, Volume 20, Issue 1, pp 81-87
Date: 06 Aug 2009

Diagnostic accuracy of computed tomography coronary angiography in patients with a zero calcium score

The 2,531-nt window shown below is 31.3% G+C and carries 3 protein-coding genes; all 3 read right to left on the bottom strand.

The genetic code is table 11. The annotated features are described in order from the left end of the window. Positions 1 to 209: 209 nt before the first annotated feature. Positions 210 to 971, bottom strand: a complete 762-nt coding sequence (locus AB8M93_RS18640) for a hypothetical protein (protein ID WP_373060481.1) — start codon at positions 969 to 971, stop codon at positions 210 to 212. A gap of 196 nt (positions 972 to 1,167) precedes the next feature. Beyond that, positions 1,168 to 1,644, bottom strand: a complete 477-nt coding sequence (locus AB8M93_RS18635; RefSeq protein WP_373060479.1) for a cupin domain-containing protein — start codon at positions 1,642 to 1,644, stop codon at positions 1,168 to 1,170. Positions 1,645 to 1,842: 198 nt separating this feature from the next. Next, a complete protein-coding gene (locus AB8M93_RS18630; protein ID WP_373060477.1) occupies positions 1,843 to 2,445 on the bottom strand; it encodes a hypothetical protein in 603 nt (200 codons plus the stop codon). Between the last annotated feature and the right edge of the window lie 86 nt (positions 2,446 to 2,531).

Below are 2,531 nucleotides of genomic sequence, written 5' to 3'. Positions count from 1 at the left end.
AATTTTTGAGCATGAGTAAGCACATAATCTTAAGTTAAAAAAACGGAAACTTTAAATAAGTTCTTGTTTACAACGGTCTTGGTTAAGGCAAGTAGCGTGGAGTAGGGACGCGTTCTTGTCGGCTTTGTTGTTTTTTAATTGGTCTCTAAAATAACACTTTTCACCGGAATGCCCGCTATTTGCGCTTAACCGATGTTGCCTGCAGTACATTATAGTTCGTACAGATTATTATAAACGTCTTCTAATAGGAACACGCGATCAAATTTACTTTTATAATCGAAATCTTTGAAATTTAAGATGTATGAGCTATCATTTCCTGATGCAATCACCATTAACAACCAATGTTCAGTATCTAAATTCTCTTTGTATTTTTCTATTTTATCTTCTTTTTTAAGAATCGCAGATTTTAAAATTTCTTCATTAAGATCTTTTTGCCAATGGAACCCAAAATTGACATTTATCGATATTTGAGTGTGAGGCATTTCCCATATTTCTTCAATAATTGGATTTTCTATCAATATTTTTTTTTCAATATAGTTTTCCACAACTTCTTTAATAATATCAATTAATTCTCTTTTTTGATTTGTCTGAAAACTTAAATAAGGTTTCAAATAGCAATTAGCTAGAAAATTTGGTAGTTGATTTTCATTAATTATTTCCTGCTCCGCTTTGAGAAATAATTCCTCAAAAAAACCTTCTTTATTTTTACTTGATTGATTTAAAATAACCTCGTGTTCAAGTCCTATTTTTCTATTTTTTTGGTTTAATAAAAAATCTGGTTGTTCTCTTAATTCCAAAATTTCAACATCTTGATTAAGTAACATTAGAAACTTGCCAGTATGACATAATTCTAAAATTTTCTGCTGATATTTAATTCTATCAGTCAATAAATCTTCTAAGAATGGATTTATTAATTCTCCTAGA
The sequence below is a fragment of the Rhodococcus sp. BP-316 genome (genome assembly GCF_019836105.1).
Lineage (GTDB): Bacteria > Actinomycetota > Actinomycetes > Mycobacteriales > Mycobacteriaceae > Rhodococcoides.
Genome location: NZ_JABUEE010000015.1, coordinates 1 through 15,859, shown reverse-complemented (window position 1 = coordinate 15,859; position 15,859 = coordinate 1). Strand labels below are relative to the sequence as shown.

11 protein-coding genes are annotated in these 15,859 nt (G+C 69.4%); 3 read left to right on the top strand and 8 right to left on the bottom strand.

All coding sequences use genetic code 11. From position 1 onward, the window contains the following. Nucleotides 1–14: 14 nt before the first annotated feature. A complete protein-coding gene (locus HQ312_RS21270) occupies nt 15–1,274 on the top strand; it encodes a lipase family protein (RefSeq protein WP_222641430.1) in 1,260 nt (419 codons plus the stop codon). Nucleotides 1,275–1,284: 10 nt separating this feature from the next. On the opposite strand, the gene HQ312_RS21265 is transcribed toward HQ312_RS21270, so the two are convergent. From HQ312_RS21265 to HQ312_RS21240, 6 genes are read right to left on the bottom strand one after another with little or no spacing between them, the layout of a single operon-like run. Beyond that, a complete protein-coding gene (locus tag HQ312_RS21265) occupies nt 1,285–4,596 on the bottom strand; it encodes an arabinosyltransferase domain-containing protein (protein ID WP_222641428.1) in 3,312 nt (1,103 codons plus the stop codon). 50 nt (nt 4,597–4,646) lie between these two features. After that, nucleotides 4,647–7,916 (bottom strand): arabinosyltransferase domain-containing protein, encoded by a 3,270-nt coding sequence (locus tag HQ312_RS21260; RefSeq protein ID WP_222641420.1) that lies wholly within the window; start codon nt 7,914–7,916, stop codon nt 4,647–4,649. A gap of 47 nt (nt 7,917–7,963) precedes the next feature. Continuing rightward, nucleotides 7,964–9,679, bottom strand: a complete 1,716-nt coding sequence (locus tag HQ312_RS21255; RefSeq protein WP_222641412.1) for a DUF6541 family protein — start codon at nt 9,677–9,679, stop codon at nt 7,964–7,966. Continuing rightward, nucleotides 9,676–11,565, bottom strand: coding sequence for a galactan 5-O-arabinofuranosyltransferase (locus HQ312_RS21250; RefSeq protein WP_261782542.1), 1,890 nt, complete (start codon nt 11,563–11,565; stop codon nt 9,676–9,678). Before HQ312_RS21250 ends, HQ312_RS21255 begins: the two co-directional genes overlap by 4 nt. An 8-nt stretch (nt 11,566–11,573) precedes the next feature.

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To evaluate the diagnostic accuracy of 64-slice CT coronary angiography (CT-CA) for the detection of significant coronary artery stenosis in patients with zero on the Agatston Calcium Score (CACS). We enrolled 279 consecutive patients (96 male, mean age 48 ± 12 years) with suspected coronary artery disease. Patients were symptomatic (n = 208) or asymptomatic (n = 71), and underwent conventional coronary angiography (CAG). For CT-CA we administered an IV bolus of 100 ml of iodinated contrast material. CT-CA was compared to CAG using a threshold for significant stenosis of ≥50%. The prevalence of disease demonstrated at CAG was 15% (1.4% in asymptomatic). The population at CAG showed no or non-significant disease in 85% (238/279), single vessel disease in 9% (25/279), and multi-vessel disease in 6% (16/279). Sensitivity, specificity, and positive and negative predictive values of CT-CA vs. CAG on the patient level were 100%, 95%, 76%, and 100% in the overall population and 100%, 100%, 100%, and 100% in asymptomatic patients, respectively. CT-CA proves high diagnostic performance in patients with or without symptoms and with zero CACS. The prevalence of significant disease detected by CT-CA was not negligible in asymptomatic patients. The role of CT-CA in asymptomatic patients remains uncertain.